Student entrepreneurs prepare to present their ideas for The Hatch
The Hatch will be presented virtually on April 22 at 6 p.m.
Fans of ABC’s show "Shark Tank" will find Bowling Green State University’s The Hatch very familiar.
Aiming to give students the chance to fund exciting new projects, this year will mark the event’s first hybrid presentation – with both an in-person and virtual components. Last year called for quick adaptation for this Allen W. and Carol M. Schmidthorst College of Business event, but for Kirk Kern, associate teaching professor and director of the Paul J. Hooker Center for Entrepreneurial Leadership, that is just the name of the game.
“This year, we’re hoping to involve more live aspects,” Kern said.
Starting in 2013, the usual setup for The Hatch would have students from various majors and disciplines present their ideas and products to a panel of investors and an audience. Over the course of several months of work and mentorship, the Hatchlings perfect their pitches and products.
“It’s a rigorous and intense 10-week program,” Kern said. “Our aim is to equip our students with everything an entrepreneur faces as they pursue their own businesses.”
While the training has not changed, the presentation itself certainly has. Last year shifted the event to be virtual, with Hatchlings presenting over video and the whole event being streamed for anyone to tune in. And people definitely tuned in. Well over 3,500 spectators last year watched eagerly as the Hatchlings presented.
Kern is excited to bring an even more exciting event to people’s computer screens, as students will appear and present in-person. The Hatchlings in question come from a wide variety of backgrounds, from majors in art and music to psychology and business – anyone has a chance to succeed at The Hatch.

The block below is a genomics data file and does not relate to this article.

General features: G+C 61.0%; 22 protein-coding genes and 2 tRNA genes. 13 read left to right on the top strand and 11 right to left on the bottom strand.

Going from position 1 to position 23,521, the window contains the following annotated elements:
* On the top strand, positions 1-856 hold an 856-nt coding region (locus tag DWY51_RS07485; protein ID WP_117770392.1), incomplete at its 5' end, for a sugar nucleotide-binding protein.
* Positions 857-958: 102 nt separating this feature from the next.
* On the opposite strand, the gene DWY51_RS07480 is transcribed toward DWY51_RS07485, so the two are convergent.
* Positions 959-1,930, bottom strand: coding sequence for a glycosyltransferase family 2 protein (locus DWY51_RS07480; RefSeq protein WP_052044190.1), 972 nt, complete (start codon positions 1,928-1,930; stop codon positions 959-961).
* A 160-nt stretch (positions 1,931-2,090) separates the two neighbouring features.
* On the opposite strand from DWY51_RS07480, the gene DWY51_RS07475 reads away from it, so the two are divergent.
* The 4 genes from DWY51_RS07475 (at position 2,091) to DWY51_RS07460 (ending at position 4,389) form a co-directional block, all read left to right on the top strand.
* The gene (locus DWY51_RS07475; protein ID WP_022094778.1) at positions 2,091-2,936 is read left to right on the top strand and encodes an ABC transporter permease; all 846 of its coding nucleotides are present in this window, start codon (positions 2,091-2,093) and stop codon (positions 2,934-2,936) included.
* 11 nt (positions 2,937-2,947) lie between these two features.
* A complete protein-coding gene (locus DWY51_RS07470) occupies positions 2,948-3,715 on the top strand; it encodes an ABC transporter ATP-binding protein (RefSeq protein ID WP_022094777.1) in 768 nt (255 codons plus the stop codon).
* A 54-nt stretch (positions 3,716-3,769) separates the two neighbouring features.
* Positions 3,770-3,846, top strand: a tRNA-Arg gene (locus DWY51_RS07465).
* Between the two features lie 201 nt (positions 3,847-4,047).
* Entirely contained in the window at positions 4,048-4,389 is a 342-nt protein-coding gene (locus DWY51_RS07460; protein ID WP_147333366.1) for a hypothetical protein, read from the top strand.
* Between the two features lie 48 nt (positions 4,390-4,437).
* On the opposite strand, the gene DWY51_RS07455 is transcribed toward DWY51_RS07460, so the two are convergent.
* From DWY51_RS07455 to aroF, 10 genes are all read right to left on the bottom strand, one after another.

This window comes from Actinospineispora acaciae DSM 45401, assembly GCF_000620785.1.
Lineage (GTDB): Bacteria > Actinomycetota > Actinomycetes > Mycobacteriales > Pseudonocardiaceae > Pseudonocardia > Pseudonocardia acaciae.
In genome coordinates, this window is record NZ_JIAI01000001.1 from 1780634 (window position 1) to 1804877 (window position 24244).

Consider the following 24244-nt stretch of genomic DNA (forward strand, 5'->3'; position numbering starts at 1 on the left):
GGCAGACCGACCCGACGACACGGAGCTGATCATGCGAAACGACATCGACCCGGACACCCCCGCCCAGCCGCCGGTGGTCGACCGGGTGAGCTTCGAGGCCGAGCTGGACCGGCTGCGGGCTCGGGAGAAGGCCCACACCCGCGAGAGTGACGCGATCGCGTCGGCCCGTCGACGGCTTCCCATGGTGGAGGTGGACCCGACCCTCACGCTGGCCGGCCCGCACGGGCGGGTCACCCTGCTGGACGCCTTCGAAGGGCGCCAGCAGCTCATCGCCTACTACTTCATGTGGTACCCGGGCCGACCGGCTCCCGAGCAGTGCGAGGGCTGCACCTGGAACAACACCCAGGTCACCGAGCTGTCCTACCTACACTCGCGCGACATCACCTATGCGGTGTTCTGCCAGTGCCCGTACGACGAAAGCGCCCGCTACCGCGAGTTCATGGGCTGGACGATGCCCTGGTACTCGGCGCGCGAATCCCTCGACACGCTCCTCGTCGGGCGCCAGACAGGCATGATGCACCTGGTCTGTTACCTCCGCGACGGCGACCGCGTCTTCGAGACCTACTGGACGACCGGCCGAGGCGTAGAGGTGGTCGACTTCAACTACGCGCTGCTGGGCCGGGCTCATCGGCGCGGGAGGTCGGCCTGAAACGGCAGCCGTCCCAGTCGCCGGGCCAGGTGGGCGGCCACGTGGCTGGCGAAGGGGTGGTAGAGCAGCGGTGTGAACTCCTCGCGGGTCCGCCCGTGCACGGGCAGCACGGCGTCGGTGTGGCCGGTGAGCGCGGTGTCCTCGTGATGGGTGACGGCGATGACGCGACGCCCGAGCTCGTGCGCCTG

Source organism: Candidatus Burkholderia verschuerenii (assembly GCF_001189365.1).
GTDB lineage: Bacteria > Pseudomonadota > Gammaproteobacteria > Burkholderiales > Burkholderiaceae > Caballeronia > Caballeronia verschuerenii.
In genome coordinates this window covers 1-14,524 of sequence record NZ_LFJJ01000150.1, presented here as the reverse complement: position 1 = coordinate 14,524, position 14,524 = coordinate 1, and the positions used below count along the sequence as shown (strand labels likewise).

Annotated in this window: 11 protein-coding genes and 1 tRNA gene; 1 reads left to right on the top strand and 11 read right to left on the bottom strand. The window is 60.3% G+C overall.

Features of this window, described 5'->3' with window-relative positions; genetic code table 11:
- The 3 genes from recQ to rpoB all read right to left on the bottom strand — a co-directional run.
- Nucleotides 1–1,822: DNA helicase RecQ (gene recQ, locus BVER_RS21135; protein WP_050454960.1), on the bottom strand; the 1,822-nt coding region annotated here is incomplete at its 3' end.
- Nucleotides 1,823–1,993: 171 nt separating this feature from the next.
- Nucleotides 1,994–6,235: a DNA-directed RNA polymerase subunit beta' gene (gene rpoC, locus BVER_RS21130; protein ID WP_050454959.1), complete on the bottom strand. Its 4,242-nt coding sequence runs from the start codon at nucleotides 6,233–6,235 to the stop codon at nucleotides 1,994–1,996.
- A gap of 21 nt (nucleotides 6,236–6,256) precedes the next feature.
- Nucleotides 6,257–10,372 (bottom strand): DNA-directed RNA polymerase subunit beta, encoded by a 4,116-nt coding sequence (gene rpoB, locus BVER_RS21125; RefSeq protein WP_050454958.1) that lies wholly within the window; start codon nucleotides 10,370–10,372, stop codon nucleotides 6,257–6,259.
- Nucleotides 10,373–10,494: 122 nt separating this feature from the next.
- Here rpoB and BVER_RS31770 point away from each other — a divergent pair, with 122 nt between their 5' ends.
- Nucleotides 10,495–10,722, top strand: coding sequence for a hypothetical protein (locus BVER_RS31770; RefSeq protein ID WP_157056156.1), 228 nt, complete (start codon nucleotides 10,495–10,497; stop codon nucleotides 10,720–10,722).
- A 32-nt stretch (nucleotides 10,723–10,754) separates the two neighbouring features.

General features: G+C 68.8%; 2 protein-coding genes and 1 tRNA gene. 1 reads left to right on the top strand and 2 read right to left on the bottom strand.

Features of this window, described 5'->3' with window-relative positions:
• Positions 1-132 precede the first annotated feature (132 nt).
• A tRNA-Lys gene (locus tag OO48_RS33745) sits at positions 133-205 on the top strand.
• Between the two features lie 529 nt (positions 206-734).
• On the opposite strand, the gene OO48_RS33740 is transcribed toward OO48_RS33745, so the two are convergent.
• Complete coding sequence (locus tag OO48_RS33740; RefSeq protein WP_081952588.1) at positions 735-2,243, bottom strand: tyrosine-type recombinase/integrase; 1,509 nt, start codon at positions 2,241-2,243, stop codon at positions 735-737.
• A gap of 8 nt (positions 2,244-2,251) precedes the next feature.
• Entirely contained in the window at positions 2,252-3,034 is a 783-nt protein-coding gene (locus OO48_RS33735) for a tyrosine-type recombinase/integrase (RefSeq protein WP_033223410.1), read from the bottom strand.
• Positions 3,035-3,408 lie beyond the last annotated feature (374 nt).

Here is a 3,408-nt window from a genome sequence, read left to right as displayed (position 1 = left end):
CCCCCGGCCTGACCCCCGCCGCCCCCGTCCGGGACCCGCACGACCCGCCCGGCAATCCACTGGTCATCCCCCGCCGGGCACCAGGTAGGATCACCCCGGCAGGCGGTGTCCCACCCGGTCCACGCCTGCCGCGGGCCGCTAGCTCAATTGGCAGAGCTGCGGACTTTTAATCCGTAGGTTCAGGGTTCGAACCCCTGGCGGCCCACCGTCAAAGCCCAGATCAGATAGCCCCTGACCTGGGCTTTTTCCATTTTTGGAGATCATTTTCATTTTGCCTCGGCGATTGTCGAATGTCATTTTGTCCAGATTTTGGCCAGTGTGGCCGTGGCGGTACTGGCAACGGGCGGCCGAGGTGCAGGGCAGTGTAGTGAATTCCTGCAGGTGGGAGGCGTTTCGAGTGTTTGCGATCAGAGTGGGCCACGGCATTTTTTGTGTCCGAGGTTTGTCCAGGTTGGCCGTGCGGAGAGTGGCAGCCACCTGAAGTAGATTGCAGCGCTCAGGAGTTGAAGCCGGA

“An entrepreneur doesn’t have to be a businessman,” Kern said. “They can come from anywhere. Some of the most successful entrepreneurs were scientists.”
From the Schmidthorst College of Business, juniors Kathryn Greenwell, marketing major, and Leah Schulze, psychology major with a minor in Spanish, co-created "Wheely Warmers," a product designed for wheelchair usability in winter. Joe Greve, business management major, will present "Crank-Savr Technology," a fishing lure that prevents snags. Freshman Hatchlings Hunter Mahl, a business administration major, and Nathanael Slemmons, an economics major with a minor in entrepreneurship, will present their products, Mahl’s "Green Sweeper" for lawn care, and Slemmons’s "SimpleFinder" for locating lost objects around the house.
From the College of Arts and Sciences, senior Nolan Thomas, an individualized studies major with a minor in entrepreneurship, will present "Ruff and Rugged," a sturdier dog collar, along with junior Sophia Stockham, political science and communication double major, and her product, "Hear to Help," improved and affordable hearing aids.
Representing the College of Technology, Architecture and Applied Engineering, senior Shakir Blackett, aviation engineering technology major, has "TouchColor," a braille system for clothing and color.
The final two Hatchlings, doctoral student Pablo Gómez-Estévez from the College of Musical Arts with a major in composition, will present "Literally," online musical interactive children’s stories, and 1989 business administration alumnus Tim Tressel will present "TOOLing Around Tool Caddy for Utility Tractors."
One thing that has not changed is that The Hatch encourages ingenuity from all corners of BGSU. Kern is a firm believer that anyone, with the right tool, can succeed in the competitive landscape.
“That’s why BGSU offers an entrepreneur minor and not a major,” Kern said, “because we want everyone to have the opportunity to learn and study how to start and maintain their own business.”
You can watch The Hatch at 6 p.m. Thursday, April 22 at bgsu.edu/thehatch.
Updated: 04/21/2021 06:24PM